Sweden And WWF Celebrate Global Goals To Make The World A Better Place

The World Wide Fund for Nature (WWF) South Africa and the Embassy of Sweden, Pretoria, teamed up recently to encourage future leaders, influencers and diplomatic corps to participate in a seven-day sustainable living challenge and to showcase meaningful contributions to the United Nations’ Sustainable Development Goals (or SDGs).

Sweden is historically committed to international collaboration and global issues and is dedicated to doing what it can to make the world more socially, economically and environmentally sustainable. The vision of the World Wide Fund for Nature (WWF) South Africa is to inspire people to live in harmony with nature for the wellbeing of all.

This is why an exciting and pertinent partnership between the Embassy of Sweden, Pretoria, and WWF South Africa was celebrated at an event that showcased contributions to the inspiring and critical Sustainable Development Goals (SDGs).

The Sweden and the 2030 Agenda event, on 5 December 2018, was hosted by the Embassy of Sweden in partnership with WWF South Africa and supported by the Swedish Institute. Its theme was “Live, Move, Eat Sustainably”.

The Sustainable Development Goals, or SDGs for short, are ambitious in name, as well as scope. The 17 Goals are a call to action for the 2030 Agenda for Sustainable Development, and provide a shared blueprint for peace and prosperity for people and the planet, now and into the future.

The 2030 Agenda was adopted by all United Nations Member States in 2015, and outlines a collective journey for all countries – developed and developing – in a global partnership to stimulate action for humanity and the planet.

The 17 SDGs are inextricably integrated, recognising that ending poverty and strengthening human rights must go hand-in-hand with strategies to reduce inequality, improve health and education, and boost economic growth. In parallel, the world needs to cooperatively tackle climate change and protect natural resources, thus securing the livelihoods, wellbeing and the survival of people and our planet.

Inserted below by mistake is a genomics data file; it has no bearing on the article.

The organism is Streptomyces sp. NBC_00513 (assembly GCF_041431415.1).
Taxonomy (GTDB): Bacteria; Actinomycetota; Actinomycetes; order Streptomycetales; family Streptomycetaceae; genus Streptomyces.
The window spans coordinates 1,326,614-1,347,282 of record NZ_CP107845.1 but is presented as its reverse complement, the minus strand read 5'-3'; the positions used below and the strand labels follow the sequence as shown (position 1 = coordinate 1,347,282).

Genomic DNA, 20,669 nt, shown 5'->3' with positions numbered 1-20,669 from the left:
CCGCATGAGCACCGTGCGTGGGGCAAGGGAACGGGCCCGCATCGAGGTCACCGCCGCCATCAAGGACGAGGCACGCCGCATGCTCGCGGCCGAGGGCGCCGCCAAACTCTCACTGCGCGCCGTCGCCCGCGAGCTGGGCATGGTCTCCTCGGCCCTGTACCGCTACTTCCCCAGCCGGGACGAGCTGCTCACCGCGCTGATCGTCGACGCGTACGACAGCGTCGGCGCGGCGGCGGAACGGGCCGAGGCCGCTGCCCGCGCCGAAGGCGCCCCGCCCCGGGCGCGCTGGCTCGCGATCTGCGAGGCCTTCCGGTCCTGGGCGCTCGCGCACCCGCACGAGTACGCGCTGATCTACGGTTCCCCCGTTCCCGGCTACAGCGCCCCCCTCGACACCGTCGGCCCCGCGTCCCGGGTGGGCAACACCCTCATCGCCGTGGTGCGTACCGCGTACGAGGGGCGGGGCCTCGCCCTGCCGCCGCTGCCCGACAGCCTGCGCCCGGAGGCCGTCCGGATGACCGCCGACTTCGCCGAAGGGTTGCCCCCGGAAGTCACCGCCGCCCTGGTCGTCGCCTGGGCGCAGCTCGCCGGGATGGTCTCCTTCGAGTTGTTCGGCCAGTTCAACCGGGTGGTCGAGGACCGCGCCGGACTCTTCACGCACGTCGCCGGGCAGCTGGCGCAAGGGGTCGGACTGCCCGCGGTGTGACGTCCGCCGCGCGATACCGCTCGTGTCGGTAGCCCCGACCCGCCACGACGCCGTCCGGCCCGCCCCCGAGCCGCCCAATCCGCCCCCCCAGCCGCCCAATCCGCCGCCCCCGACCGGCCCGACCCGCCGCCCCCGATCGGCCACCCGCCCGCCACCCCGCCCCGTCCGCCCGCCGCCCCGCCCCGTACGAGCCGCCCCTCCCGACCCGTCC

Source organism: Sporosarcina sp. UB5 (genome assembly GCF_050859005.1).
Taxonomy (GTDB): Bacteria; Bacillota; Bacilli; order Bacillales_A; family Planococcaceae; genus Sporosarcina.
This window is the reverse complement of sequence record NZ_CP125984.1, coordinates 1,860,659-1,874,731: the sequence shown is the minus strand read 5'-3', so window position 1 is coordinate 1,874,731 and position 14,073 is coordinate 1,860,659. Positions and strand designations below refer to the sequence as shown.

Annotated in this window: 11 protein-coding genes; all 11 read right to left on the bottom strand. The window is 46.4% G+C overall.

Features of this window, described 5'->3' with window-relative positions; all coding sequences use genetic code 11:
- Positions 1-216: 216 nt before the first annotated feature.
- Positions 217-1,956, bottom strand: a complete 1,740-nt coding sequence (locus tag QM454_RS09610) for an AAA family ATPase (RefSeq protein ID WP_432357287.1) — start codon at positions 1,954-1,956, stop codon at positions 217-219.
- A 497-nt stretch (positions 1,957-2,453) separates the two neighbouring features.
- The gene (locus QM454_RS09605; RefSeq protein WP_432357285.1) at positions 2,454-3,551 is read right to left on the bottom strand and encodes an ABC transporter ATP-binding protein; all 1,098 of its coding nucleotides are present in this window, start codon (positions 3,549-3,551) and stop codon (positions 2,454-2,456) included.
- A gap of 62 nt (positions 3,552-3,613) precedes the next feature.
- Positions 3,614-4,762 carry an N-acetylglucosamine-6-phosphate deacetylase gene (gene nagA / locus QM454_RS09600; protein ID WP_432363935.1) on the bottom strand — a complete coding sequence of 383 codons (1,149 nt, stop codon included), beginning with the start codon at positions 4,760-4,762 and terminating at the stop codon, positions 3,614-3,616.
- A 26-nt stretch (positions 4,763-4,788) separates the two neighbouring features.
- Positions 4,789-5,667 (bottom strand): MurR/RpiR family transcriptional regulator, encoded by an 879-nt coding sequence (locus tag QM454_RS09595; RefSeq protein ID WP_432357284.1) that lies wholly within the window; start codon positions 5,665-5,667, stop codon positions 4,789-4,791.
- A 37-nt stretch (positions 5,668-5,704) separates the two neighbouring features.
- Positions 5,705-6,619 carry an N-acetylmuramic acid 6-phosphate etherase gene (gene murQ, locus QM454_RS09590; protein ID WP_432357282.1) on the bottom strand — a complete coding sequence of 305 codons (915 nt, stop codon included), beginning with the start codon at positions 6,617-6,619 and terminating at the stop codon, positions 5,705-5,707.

Live: The Embassy of Sweden, WWF South Africa and the Swedish Institute challenged future leaders, partners and influencers to live sustainably and smartly, encouraging awareness about lifestyle choices and their effect on the environment. Committed members of the public and some from the diplomatic corps chose from a smorgasbord of hands-on and practical changes they would commit to in their daily lives for seven days, showing how individuals can make small changes in their own lives that contribute to the global SDGs.

Move: How we move has a large impact on climate change and our natural environment. Eco-mobility explores more sustainable means to travel, reducing carbon emissions, through options such as car-pooling and sharing rides, taking public transport, or using pedal- or foot-power. Based on the good example set by Sweden in this field, WWF South Africa shared the results of South African research.

Eat: How we eat has a large impact on land use, carbon emissions, water and pollution. The WWF Southern African Sustainable Seafood Initiative (WWF SASSI) provides a quick reference guide to help guide diners, restaurants and retailers make sustainable seafood choices through a traffic light system: green (best choice), orange (think twice) and red (don’t buy). WWF SASSI chefs demonstrated their culinary skills, both entertaining and nourishing the guests, while providing guidance on what local and exported seafood we should choose. Ingredients used by the chefs were kindly donated by Woolworths South Africa.

(And drink): WWF South Africa’s Conservation Champions are a group of wine farms that promote sustainable farming practices, decreasing their environmental footprint and protecting the land. Guests sampled wines from four of the Conservation Champions that export to Sweden – Vondeling, Graham Beck, Koelfontein and Backsberg – and learnt more about their stories and their commitment to sustainable production

Business: The private sector can and must also contribute to the SDGs. Scania, a Swedish business, and WWF’s global Science-Based Targets programme showed how companies are boosting their competitive advantage while transitioning to a low-carbon economy and contributing towards the SDGs.

Shela Patrickson, Public Sector Partnerships Coordinator with WWF-SA, said: “At the end of the day, we all share a planet, and both Sweden and South Africa have committed to achieving the Sustainable Development Goals. The only way that we will realise these goals is through partnerships, which is why WWF values this collaboration with the Embassy of Sweden. ”

Swedish Ambassador Cecilia Julin commented: “To obtain the global goals we need the cooperation of everyone – government, the business sector and civil society. We all individually have a responsibility to do our part. The embassy is very happy to have shared this event with WWF and to brainstorm and inspire.”

For more information visit: http://www.wwf.org.za/

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